. The station has been demolished and replaced by a small housing estate. However, a major locomotive
Locomotive
A locomotive is a railway vehicle that provides the motive power for a train. The word originates from the Latin loco – "from a place", ablative of locus, "place" + Medieval Latin motivus, "causing motion", and is a shortened form of the term locomotive engine, first used in the early 19th...

 shed remains and is in use for vehicle body manuacture. Some bridges and cuttings still survive but the site of the goods station, which was also the town's original railway station before the one near the county buildings was built, is now mainly residential properties. There are bus services to Dundee, Arbroath, Kirriemuir, Brechin etc.

Local sport


The town has a second division football
Football (soccer)
Association football, more commonly known as football or soccer, is a sport played between two teams of eleven players with a spherical ball...

 club, Forfar Athletic
Forfar Athletic F.C.
Forfar Athletic Football Club are a Scottish semi-professional football club from the town of Forfar, Angus. They are members of the Scottish Football League and currently play in the Second Division...

, who play at Station Park, as well as two junior
Scottish Junior Football Association
The Scottish Junior Football Association is an affiliated national association of the Scottish Football Association and is the governing body for the Junior grade of football in Scotland. The term "Junior" refers to the level of football played...

 clubs, Forfar West End
Forfar West End F.C.
Forfar West End F.C. are a Scottish junior football club based in Forfar, Angus. Their home ground is Strathmore Park.Up until the end of the 2005–06 season, they played in the Tayside Premier League of the Scottish Junior Football Association's East Region.The SJFA restructured prior to the...

 and Forfar Albion
Forfar Albion F.C.
Forfar Albion F.C. are a Scottish football club based in Forfar, Angus. The current club was formed in 1974 following the amalgamation of two existing local sides, Forfar Celtic and Forfar East End . After one season playing as Forfar East End Celtic, the name Albion was adopted in 1975...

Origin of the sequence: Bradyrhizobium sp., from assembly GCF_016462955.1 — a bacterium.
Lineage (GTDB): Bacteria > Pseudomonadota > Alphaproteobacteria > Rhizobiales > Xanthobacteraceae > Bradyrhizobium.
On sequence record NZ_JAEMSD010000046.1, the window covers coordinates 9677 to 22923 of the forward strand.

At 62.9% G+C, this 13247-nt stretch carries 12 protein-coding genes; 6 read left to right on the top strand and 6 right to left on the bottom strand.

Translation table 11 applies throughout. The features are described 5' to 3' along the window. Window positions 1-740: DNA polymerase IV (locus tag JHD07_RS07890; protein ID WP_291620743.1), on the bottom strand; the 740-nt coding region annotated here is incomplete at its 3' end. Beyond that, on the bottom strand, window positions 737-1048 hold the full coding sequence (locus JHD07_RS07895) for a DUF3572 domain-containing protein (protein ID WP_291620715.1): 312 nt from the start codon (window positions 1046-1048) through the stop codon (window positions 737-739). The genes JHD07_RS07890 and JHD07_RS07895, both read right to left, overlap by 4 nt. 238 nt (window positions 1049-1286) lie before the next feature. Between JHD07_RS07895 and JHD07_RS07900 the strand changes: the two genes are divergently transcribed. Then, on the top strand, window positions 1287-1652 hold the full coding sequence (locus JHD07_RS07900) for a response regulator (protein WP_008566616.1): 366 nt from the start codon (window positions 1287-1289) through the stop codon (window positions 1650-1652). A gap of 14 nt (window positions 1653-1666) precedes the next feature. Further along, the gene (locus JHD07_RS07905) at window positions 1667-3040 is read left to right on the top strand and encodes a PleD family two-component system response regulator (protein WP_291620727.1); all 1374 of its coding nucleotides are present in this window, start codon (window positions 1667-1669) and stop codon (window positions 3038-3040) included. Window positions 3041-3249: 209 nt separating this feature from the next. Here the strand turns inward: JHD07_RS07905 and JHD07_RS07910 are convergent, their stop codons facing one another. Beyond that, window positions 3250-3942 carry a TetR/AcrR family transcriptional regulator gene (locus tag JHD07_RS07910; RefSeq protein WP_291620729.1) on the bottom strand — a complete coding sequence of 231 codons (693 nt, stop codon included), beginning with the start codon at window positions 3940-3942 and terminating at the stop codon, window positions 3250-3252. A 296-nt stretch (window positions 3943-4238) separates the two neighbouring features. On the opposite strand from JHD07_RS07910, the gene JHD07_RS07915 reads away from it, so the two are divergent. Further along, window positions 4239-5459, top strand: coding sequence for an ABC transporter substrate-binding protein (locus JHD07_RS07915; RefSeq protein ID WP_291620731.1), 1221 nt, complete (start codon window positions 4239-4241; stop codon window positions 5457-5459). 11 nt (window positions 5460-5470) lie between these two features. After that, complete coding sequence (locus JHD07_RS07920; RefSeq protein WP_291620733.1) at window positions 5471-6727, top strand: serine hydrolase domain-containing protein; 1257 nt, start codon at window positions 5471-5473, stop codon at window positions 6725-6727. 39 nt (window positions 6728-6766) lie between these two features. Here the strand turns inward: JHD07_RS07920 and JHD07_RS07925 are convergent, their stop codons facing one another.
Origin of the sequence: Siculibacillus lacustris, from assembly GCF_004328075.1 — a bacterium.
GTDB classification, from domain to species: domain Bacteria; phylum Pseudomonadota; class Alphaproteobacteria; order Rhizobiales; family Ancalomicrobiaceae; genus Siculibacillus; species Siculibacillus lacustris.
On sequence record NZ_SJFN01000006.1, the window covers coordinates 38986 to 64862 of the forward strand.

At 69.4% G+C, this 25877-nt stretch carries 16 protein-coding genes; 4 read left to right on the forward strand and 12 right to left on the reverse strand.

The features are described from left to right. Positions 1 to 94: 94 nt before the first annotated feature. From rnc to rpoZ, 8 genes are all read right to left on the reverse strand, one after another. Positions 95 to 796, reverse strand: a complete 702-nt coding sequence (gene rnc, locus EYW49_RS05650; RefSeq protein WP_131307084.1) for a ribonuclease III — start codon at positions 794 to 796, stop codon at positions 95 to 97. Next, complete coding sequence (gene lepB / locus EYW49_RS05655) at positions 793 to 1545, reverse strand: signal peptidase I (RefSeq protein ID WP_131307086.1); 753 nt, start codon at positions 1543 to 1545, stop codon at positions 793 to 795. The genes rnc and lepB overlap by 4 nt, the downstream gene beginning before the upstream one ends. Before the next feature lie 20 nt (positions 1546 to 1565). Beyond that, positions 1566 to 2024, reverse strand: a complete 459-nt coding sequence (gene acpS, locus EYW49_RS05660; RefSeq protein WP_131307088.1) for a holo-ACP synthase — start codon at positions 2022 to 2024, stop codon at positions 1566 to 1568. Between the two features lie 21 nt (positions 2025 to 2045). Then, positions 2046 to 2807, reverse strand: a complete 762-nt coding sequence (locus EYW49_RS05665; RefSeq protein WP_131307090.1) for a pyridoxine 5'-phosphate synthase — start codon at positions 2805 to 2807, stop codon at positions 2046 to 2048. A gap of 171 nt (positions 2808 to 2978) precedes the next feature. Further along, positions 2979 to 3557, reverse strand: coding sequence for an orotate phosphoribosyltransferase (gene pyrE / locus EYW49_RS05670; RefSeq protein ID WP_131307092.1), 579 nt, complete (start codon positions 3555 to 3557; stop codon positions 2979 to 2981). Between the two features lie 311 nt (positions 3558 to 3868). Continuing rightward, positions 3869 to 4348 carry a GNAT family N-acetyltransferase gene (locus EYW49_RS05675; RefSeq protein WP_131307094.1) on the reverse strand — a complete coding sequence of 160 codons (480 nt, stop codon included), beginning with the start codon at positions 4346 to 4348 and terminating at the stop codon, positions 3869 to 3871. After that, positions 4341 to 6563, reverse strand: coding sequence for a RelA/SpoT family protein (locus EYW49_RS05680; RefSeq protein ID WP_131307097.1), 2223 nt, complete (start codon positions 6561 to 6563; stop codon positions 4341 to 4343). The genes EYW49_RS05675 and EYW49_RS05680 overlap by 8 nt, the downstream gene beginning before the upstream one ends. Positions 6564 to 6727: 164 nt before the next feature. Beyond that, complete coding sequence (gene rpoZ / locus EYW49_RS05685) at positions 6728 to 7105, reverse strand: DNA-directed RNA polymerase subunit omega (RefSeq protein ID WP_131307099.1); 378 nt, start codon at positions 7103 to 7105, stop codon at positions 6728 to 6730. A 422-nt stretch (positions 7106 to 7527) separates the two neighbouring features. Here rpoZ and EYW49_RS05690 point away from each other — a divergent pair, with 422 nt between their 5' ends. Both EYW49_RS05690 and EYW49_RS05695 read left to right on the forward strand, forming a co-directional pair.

. Dundee United Reserves also play at Forfar Athletic's ground, Station Park.
Youth and Women's Football is also available in the town, with Forfar Boys F.C (boys only), Lochside Boys F.C http://www.lochsideboysfc.co.uk(boys only) and Forfar Farmington F.C
Forfar Farmington F.C
Forfar Farmington F.C is a Scottish FA Quality Mark Community Football Club who are based at the Market Muir in Forfar, AngusThe club currently runs three Women's teams, seven girls teams and a Fun Fours programme for girls aged 5–7...

 http://www.forfarfarmington.com(boys, girls and women's) All the clubs have SFA Quality Mark Award at some level.

Rugby Union is represented in the town by Strathmore Rugby Football Club, who play their home games at Inchmacoble Park, beside Forfar Loch. Strathmore Cricket Club http://strathmorecc.intheteam.com/modules/page/page.aspx?type=home&mid=12181&pmid=0, founded in 1862, has played at Lochside Park since 1873. Forfar Loch is home to Forfar Sailing Club http://forfarsailingclub.org.uk/portal/

The town has a swimming pool and a separate dedicated leisure centre. It also has an ice rink which was built in the early 1990s and this is home to the local curling club. There are also many bowling clubs, and the Forfar Golf Club http://www.forfargolfclub.com/ which is situated at Cunninghill to the east of the town. Angus Gliding Club operates at Roundyhill, between Glamis and Kirriemuir.

Education